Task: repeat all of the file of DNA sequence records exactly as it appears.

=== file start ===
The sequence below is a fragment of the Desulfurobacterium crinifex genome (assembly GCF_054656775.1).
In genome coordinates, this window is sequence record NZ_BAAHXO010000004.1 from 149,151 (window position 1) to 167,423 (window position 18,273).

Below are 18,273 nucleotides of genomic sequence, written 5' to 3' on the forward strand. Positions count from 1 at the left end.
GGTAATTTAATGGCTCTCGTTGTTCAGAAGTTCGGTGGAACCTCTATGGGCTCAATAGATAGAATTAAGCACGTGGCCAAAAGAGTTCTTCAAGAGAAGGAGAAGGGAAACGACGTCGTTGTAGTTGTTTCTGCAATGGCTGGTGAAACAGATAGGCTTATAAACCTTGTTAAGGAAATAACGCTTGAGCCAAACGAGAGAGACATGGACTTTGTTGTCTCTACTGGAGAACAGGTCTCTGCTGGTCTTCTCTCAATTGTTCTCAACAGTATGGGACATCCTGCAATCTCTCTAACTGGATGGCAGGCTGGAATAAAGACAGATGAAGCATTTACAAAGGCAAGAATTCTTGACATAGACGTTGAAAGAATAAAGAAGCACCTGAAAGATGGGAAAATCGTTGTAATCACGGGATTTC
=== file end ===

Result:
The sequence below is a fragment of the Desulfurobacterium crinifex genome (assembly GCF_054656775.1).
In genome coordinates, this window is sequence record NZ_BAAHXO010000004.1 from 149,151 (window position 1) to 167,423 (window position 18,273).

Below are 18,273 nucleotides of genomic sequence, written 5' to 3' on the forward strand. Positions count from 1 at the left end.
GGTAATTTAATGGCTCTCGTTGTTCAGAAGTTCGGTGGAACCTCTATGGGCTCAATAGATAGAATTAAGCACGTGGCCAAAAGAGTTCTTCAAGAGAAGGAGAAGGGAAACGACGTCGTTGTAGTTGTTTCTGCAATGGCTGGTGAAACAGATAGGCTTATAAACCTTGTTAAGGAAATAACGCTTGAGCCAAACGAGAGAGACATGGACTTTGTTGTCTCTACTGGAGAACAGGTCTCTGCTGGTCTTCTCTCAATTGTTCTCAACAGTATGGGACATCCTGCAATCTCTCTAACTGGATGGCAGGCTGGAATAAAGACAGATGAAGCATTTACAAAGGCAAGAATTCTTGACATAGACGTTGAAAGAATAAAGAAGCACCTGAAAGATGGGAAAATCGTTGTAATCACGGGATTTC